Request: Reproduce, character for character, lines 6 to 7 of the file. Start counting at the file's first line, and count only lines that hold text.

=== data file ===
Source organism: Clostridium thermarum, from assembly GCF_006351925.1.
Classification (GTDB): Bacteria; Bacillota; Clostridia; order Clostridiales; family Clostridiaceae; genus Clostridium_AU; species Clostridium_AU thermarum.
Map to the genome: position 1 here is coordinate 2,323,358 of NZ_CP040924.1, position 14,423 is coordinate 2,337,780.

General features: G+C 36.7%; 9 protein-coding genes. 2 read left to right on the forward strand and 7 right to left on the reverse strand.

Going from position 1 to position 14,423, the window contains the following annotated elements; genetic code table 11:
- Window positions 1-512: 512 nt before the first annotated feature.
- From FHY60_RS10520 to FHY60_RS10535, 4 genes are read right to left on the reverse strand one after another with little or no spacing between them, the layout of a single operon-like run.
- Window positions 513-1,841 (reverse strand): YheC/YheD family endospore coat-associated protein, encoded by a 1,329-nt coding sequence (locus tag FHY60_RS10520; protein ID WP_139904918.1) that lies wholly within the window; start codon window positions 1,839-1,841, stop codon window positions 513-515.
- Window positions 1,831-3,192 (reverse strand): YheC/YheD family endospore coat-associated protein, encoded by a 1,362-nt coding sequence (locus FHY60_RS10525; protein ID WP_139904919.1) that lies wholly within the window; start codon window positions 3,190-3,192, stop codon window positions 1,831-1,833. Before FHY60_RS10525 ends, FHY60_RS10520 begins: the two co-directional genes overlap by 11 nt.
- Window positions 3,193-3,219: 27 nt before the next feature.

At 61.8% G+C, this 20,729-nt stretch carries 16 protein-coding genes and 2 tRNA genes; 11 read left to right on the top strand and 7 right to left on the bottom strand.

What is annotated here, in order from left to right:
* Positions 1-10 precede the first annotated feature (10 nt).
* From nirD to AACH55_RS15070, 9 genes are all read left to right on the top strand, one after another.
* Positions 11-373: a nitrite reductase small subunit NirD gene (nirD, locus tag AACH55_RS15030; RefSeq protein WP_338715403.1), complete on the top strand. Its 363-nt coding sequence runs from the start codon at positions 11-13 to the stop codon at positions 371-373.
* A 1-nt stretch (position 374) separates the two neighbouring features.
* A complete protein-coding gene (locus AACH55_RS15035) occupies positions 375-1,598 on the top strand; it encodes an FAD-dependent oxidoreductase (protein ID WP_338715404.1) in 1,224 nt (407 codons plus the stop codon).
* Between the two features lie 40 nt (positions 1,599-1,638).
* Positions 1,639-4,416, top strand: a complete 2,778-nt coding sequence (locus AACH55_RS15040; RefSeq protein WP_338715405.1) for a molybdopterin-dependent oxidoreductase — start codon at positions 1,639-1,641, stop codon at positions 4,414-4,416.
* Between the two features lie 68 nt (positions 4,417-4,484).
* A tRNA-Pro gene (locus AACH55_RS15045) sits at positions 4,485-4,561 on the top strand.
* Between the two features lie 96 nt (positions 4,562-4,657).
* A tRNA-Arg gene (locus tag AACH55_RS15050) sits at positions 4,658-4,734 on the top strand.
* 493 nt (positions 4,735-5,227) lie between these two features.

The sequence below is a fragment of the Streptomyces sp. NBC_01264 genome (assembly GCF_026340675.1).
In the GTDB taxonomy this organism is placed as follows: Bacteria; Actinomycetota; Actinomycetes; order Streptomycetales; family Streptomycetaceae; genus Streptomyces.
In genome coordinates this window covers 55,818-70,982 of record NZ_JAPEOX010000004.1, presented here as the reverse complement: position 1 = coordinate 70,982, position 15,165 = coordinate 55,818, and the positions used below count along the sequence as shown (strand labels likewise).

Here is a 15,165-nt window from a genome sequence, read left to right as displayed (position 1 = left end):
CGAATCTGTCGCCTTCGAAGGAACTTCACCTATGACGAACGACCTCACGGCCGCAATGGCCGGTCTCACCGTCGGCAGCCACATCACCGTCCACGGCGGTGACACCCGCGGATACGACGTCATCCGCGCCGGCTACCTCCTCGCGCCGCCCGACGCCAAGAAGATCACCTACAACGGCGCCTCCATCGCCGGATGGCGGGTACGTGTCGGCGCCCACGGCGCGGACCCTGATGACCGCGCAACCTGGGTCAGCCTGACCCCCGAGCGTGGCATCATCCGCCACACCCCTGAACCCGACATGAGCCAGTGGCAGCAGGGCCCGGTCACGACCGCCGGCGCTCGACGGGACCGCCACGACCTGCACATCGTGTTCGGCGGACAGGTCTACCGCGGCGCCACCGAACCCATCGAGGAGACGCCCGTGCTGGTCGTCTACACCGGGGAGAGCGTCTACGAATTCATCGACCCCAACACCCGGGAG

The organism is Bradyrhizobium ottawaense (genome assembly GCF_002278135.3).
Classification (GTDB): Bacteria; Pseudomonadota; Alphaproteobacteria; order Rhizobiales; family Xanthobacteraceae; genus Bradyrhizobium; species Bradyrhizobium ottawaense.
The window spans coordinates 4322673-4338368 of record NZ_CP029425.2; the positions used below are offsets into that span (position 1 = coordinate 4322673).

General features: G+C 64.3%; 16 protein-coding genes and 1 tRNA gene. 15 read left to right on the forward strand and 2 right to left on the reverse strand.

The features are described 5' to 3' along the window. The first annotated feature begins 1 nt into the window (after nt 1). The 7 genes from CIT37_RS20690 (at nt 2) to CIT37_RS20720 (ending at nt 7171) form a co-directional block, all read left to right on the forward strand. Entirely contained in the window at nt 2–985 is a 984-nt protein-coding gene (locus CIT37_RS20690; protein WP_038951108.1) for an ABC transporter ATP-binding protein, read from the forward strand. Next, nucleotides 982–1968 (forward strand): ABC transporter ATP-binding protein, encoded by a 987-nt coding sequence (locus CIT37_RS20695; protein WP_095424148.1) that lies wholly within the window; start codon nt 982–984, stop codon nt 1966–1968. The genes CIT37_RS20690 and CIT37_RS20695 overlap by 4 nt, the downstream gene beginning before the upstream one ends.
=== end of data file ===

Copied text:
- Window positions 1-512: 512 nt before the first annotated feature.
- From FHY60_RS10520 to FHY60_RS10535, 4 genes are read right to left on the reverse strand one after another with little or no spacing between them, the layout of a single operon-like run.